Restrict solar projects? One Vt. town may do it
By Brent Curtis
staff writer | November 24,2013
An attempt in Rutland Town to amend the town plan to regulate solar projects may represent the first time in Vermont that a municipality has sought to impose limitations on solar energy development.
Officials with the state Department of Public Service and the director of a renewable-energy advocacy group said concerns about solar projects have been raised by adjoining property owners in the past. But they said a potential planning challenge to a solar farm proposed in Rutland Town could be the first time that town officials have sought to regulate such a project.
“I think it’s unique in that regard,” said Gabrielle Stebbins, executive director of the nonprofit group Renewable Energy Vermont in Montpelier.
Solar projects in central Vermont have been welcomed with open arms. Williamstown, for example, is home to an installation of 9,000 solar panels on 16 acres, costing $10 million — similar in scope to the proposed solar farm in Rutland Town.
Jacqueline Higgins, town manager in Williamstown, said no concerns were raised by the town or by neighbors living next to the installation bordering Interstate 89.
“We didn’t have any concerns at all. It was no problem,” Higgins said. “It looks good, it’s landscaped. No one has an issue with it.”
But Rutland Town’s opponents say that as more large-scale solar installations emerge to meet Vermont’s renewable-energy quotas by 2050, attempts to exercise control over their placement will become more common.
Kathy Aicher, spokeswoman for the newly formed Vermonters for Responsible Solar — founded by three neighbors of the solar project proposed for Cold River Road in Rutland Town — said the work being done to institute solar standards in Rutland Town will appeal to other communities in the future.
“I think towns want to represent the interests of residents,” she said, “and right now there’s no easy way for neighbors to have their interests heard.”
Under Vermont statute, energy projects like groSolar’s 2.3 megawatt proposal in Rutland Town must receive a certificate of public good from the state Public Service Board.
But Geoff Commons, director of public advocacy at DPS, said groSolar is asking to be reviewed under a provision of the law that would allow it to expedite the process and move forward without a formal hearing in front of the Public Service Board. The law says the project must be of “limited size and scope” and not raise “significant” issues under the statute’s criteria, and satisfy the public’s interest.
Aicher and officials working to amend the Rutland Town plan are hoping the PSB won’t make any decisions until after the town decides on the proposed changes to the town plan.
The most substantive part of the changes drafted by the town’s Planning Commission and set to be reviewed by the Select Board deal with setbacks from roads.
Presently, groSolar would be required to provide 60-foot setbacks on the property which sits in an elbow of Cold River Road and is bordered by it on two sides.
Under the proposed changes, dubbed the “solar renewable energy siting standards,” the setback would be increased to 200 feet for any ground-mounted solar energy facility generating more than 1.5 kilowatts of electricity.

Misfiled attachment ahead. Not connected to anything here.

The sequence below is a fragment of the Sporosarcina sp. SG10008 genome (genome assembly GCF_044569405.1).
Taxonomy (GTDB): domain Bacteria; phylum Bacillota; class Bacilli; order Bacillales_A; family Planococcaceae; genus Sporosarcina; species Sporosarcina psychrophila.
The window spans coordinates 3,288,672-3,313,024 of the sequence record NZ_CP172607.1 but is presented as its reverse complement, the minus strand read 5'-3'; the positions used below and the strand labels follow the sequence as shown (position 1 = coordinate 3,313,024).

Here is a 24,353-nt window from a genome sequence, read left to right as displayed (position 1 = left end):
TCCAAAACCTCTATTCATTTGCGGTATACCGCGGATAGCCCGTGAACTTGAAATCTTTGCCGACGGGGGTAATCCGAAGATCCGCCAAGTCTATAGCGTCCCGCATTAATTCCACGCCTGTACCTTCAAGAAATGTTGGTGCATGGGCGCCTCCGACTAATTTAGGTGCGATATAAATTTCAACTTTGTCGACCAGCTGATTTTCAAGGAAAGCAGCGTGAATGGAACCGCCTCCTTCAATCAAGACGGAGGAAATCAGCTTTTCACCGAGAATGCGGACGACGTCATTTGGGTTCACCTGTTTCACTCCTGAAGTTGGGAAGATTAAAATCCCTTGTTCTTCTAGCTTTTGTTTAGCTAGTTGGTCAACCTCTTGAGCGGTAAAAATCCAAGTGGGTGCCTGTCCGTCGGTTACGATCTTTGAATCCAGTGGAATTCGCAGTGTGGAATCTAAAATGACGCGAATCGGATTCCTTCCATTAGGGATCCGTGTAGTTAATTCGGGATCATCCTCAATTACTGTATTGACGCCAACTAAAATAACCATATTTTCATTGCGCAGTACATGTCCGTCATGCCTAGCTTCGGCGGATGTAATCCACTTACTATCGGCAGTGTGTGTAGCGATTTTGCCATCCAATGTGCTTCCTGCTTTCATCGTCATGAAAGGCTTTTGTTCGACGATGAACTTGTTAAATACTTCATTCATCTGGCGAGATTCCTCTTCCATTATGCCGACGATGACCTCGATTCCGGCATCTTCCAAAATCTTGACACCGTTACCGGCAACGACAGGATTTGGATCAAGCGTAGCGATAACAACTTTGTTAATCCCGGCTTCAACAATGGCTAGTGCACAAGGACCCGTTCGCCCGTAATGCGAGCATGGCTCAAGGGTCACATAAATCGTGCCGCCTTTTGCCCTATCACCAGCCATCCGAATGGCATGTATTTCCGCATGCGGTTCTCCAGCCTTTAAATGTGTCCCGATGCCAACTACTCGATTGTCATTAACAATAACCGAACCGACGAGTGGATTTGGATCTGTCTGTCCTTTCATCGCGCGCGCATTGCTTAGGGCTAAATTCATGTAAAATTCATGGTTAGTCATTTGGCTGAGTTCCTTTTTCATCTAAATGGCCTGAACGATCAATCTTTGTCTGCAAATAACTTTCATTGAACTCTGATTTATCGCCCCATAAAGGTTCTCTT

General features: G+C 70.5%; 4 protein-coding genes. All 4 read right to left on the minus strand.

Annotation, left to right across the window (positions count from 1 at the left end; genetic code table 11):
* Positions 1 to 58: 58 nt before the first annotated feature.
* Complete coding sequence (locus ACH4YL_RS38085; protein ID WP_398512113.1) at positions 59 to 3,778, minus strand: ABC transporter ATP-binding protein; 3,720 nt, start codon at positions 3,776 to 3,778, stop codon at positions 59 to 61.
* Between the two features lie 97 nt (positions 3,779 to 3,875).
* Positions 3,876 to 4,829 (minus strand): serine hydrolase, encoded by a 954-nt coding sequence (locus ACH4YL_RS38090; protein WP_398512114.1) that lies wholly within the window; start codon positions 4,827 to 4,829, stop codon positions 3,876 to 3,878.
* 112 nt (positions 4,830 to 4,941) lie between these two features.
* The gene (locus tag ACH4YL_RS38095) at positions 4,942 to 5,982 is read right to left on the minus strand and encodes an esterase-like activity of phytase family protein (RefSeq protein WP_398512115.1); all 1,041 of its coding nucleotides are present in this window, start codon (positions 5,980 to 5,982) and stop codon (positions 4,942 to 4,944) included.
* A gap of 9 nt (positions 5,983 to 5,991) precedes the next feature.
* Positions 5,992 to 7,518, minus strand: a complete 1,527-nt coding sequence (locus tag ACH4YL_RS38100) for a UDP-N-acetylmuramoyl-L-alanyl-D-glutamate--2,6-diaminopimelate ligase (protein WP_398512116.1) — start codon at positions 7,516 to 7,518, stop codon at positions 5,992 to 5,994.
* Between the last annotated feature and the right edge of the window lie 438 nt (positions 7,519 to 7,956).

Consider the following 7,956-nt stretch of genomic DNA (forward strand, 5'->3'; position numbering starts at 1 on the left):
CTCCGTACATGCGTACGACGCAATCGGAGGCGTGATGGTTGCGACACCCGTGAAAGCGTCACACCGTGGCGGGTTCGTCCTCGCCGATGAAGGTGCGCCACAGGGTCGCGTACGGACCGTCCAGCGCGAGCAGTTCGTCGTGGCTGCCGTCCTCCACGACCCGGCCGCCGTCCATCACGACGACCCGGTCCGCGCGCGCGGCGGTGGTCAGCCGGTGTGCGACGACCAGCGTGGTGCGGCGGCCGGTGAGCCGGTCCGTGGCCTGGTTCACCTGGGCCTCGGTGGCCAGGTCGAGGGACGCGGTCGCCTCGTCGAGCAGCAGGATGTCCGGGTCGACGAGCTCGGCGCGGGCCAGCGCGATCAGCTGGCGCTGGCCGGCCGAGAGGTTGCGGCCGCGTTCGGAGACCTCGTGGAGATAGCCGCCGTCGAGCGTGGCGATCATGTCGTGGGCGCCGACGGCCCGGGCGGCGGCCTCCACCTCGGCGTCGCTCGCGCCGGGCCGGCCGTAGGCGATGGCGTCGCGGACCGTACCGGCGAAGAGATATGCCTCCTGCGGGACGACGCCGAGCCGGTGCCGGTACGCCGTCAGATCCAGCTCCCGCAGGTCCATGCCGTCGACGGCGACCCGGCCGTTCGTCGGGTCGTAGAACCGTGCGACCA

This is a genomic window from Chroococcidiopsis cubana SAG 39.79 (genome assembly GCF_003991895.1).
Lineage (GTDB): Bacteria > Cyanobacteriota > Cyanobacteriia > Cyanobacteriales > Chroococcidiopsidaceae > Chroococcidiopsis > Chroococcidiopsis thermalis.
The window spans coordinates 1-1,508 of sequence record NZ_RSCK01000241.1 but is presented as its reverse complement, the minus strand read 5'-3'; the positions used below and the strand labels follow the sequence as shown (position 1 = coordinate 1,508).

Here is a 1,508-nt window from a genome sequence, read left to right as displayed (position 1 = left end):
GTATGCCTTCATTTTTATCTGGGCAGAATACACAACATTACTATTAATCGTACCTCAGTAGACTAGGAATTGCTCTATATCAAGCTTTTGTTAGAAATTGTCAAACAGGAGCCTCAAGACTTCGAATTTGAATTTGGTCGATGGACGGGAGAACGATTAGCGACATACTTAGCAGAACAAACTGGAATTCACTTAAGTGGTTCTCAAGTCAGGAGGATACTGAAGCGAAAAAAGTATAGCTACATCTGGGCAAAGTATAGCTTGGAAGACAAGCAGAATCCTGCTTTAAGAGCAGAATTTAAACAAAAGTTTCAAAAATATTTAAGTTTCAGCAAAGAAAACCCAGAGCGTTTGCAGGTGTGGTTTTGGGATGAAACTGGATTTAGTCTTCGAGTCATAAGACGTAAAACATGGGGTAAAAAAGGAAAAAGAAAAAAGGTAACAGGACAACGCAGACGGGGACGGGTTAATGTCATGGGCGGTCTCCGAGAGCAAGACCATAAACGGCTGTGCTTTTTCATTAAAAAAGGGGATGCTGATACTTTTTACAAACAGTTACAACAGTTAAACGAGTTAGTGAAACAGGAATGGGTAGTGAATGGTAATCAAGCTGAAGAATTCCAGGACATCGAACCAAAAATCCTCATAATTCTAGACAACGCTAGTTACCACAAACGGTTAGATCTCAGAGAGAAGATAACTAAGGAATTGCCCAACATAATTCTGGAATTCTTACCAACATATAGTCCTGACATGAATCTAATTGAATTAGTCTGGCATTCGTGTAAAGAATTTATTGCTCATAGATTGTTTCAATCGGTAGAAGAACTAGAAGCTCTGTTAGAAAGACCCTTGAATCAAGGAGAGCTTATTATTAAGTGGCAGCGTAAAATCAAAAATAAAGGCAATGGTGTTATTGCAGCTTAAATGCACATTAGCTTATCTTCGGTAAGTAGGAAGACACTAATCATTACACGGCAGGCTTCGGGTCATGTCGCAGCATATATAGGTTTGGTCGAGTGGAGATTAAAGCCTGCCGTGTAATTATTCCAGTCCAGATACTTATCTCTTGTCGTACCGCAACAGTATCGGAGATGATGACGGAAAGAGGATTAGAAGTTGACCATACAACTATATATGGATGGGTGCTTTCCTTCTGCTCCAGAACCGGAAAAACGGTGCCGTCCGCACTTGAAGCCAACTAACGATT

On the 24-acre field where groSolar’s project would be located, those setbacks along with existing wetland buffers would greatly reduce the space for the installation.
“The hope is that the property setbacks would be in effect for this project and that they may prompt the developers to look up the road for a new area for their project,” said Aicher, whose group has challenged the project primarily on aesthetic grounds.
During an informational meeting on the proposed project this month, David Fucci, whose home overlooks the proposed site, said the proposed fencing, trees and shrubs intended to shield the project from view would not obscure it from his sight.
“This is a bowl site,” Fucci said, referring to the topography. “Other properties are looking down on it and you can’t put a screen up high enough to not see those panels.”
Commons of the DPS said aesthetic concerns are the most common concern raised during reviews of solar facilities. The Public Service Board has often taken steps to mitigate visual concerns by requiring developers to fence off their installations or take other steps, he said.
But he said he could not recall the board ever denying a certificate of public good to a solar project.
Whether that would still be the case if Rutland Town changes its town plan is unclear, but one thing will remain certain: the board has ultimate say over whether a project gains approval and whether any limitations will apply to it.
“The decision is ultimately with the board,” Commons said.
That doesn’t mean the standards being worked out by the town are pointless, however.
Under the criteria reviewed by the PSB is a requirement that regulators give “due consideration” to the recommendations of the regional and municipal planning commissions.
What that means in practical terms is unclear, Commons said, although he said a town’s standards wouldn’t be ignored by the board.
“They certainly would consider it,” he said.
While Rutland Town’s efforts don’t signify a death knell for the proposed solar arrays, the initiative is nonetheless troubling to Stebbins of Renewable Energy Vermont, who said such attitudes could sabotage the state’s efforts to become energy-independent by the middle of the century.
“It’s deeply concerning,” she said. “I don’t know anyone who thinks a gas station is pretty but we use them every day. ... We really do have to be careful moving forward. We can’t say ‘Well, this is a safe, reliable, clean source of energy but we don’t like what it looks like so we’re going to zone it out.”